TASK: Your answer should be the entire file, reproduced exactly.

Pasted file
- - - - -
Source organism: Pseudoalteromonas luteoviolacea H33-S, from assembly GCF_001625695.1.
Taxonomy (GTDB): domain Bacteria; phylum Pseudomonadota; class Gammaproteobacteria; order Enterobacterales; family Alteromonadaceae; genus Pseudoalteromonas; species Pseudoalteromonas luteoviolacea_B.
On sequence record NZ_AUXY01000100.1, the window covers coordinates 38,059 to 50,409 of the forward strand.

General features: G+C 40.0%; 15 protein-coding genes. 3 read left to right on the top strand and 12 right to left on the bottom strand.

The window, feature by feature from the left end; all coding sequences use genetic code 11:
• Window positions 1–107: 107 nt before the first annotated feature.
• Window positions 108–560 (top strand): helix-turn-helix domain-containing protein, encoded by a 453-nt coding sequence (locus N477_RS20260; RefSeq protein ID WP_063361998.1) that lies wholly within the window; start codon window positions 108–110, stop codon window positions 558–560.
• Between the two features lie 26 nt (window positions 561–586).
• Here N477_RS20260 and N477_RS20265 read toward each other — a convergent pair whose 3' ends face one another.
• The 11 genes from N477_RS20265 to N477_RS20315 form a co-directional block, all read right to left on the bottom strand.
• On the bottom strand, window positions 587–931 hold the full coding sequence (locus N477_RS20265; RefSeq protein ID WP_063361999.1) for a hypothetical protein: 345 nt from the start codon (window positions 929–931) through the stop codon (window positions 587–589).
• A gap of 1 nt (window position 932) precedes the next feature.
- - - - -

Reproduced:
Source organism: Pseudoalteromonas luteoviolacea H33-S, from assembly GCF_001625695.1.
Taxonomy (GTDB): domain Bacteria; phylum Pseudomonadota; class Gammaproteobacteria; order Enterobacterales; family Alteromonadaceae; genus Pseudoalteromonas; species Pseudoalteromonas luteoviolacea_B.
On sequence record NZ_AUXY01000100.1, the window covers coordinates 38,059 to 50,409 of the forward strand.

General features: G+C 40.0%; 15 protein-coding genes. 3 read left to right on the top strand and 12 right to left on the bottom strand.

The window, feature by feature from the left end; all coding sequences use genetic code 11:
• Window positions 1–107: 107 nt before the first annotated feature.
• Window positions 108–560 (top strand): helix-turn-helix domain-containing protein, encoded by a 453-nt coding sequence (locus N477_RS20260; RefSeq protein ID WP_063361998.1) that lies wholly within the window; start codon window positions 108–110, stop codon window positions 558–560.
• Between the two features lie 26 nt (window positions 561–586).
• Here N477_RS20260 and N477_RS20265 read toward each other — a convergent pair whose 3' ends face one another.
• The 11 genes from N477_RS20265 to N477_RS20315 form a co-directional block, all read right to left on the bottom strand.
• On the bottom strand, window positions 587–931 hold the full coding sequence (locus N477_RS20265; RefSeq protein ID WP_063361999.1) for a hypothetical protein: 345 nt from the start codon (window positions 929–931) through the stop codon (window positions 587–589).
• A gap of 1 nt (window position 932) precedes the next feature.